Or at least what my kids didn’t know. Growing up in this age of gadgets, they know very little of what we enjoyed during  our free time.

I grew up south of Manila and studied my first 6 years  in a private school an hour away from where we live. This school has a very big playground and so many open spaces to run around. During lunch time, which is a whole hour, we would hurriedly finish our food so we can play outside especially when it’s sunny. If it’s raining, we would be contented to play whatever is available in the classroom or what one of us brought along. Here are some of the indoor and outdoor games that we often enjoyed that my kids (perhaps yours too) may not be too familiar about.


1. Pick-up sticks

This is a game of physical and mental skill where a bundle of ‘sticks, usually in different colors and are between 3 and 8 inches long, are held in a loose bunch and released on a table top or the floor to fall in random disarray. Each player, in turn, must remove a stick from the pile without disturbing the remaining ones. I remember, we’re not supposed to make any other stick move while getting one. Each stick color represents a number. At the end of the game, the corresponding number for the color is added together, highest total wins!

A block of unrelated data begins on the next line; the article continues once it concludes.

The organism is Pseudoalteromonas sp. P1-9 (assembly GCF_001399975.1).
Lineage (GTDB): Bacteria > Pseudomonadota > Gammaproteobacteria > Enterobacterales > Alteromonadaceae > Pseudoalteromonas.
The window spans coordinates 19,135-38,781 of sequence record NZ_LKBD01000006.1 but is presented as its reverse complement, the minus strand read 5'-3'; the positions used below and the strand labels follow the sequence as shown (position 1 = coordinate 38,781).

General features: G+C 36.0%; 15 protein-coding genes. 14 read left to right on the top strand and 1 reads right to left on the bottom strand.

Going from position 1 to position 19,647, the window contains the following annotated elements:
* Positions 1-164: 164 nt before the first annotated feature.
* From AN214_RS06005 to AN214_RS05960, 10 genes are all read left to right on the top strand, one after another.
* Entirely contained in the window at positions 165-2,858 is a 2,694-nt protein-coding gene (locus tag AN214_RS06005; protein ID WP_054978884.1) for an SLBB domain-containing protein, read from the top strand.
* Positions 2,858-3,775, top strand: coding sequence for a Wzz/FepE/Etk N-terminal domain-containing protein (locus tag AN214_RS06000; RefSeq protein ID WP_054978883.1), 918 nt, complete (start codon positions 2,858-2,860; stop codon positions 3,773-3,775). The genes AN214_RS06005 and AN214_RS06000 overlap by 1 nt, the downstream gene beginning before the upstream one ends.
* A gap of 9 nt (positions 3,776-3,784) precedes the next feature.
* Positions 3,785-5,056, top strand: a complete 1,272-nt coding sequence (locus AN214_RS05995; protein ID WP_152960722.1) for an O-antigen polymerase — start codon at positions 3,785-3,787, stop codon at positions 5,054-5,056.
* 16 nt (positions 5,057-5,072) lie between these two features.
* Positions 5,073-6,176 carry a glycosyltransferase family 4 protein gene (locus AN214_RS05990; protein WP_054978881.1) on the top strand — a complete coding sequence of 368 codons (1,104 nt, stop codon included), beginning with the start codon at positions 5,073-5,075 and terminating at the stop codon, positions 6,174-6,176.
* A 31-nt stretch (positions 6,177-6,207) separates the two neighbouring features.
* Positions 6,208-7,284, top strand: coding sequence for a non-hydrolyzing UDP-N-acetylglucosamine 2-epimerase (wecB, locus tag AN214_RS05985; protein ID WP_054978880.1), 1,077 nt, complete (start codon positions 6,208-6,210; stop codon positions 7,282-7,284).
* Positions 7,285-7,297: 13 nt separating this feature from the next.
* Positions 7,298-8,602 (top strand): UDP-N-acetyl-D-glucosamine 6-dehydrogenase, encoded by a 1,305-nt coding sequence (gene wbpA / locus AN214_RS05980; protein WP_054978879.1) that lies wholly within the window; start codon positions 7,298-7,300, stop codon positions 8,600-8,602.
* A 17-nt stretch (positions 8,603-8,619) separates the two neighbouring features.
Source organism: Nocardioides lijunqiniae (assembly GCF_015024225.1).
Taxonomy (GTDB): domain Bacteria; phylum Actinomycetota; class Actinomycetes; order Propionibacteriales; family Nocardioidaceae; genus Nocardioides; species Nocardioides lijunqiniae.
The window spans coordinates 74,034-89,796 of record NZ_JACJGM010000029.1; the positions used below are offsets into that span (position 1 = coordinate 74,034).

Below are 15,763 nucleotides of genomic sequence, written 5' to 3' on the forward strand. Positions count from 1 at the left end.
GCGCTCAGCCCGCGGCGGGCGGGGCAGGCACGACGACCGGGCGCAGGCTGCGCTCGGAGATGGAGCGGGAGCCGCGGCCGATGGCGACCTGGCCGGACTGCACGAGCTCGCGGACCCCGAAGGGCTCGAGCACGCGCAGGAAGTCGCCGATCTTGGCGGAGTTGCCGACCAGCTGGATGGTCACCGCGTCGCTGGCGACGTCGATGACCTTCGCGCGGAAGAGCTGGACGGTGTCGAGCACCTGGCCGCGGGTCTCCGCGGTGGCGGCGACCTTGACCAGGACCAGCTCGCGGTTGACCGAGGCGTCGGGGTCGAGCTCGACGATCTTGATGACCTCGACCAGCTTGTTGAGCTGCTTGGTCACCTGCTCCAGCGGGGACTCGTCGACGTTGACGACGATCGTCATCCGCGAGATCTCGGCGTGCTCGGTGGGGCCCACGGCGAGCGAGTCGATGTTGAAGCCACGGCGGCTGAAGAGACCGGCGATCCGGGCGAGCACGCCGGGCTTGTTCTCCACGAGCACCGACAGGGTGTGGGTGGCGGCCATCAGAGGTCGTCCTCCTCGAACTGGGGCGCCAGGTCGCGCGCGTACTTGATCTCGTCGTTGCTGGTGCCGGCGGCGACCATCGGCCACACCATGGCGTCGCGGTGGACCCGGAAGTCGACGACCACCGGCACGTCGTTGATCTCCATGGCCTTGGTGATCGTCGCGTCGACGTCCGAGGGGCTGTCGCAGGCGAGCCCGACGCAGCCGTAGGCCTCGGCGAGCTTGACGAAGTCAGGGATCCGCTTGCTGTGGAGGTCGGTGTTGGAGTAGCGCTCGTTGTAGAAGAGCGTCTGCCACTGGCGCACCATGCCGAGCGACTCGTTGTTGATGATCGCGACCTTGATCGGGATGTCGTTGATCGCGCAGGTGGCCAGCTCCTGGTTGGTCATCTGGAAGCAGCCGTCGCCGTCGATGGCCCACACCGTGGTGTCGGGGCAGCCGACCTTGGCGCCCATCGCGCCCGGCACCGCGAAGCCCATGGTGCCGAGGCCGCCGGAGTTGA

colorful pick up sticks
Colorful pick-up sticks (photo via http://scissorspaperstone1234.blogspot.com)

2. Jackstones

This one is a game of quick hand and eye coordination. Jackstones are metals or plastic objects bearing six tips at right angles to one another, four of these are usually rounded, with two opposite tips more pointed to make it easier for pick up. There’s a rubber ball that functions as a timing device. A player would scatter the jacks so that they aren’t too near or too far apart and throw the rubber ball, gets the jacks which is starting from one up to the last number of jacks and catch the ball after the first bounce – both with one hand. The player goes to play if no jacks fall from the hand or if the ball has always been caught, if the player fails to do so, the next player gets the chance. This means that a player can go all the way to ten jacks if he’s a master of the game. The winner would be the one who collected the most number of jacks first.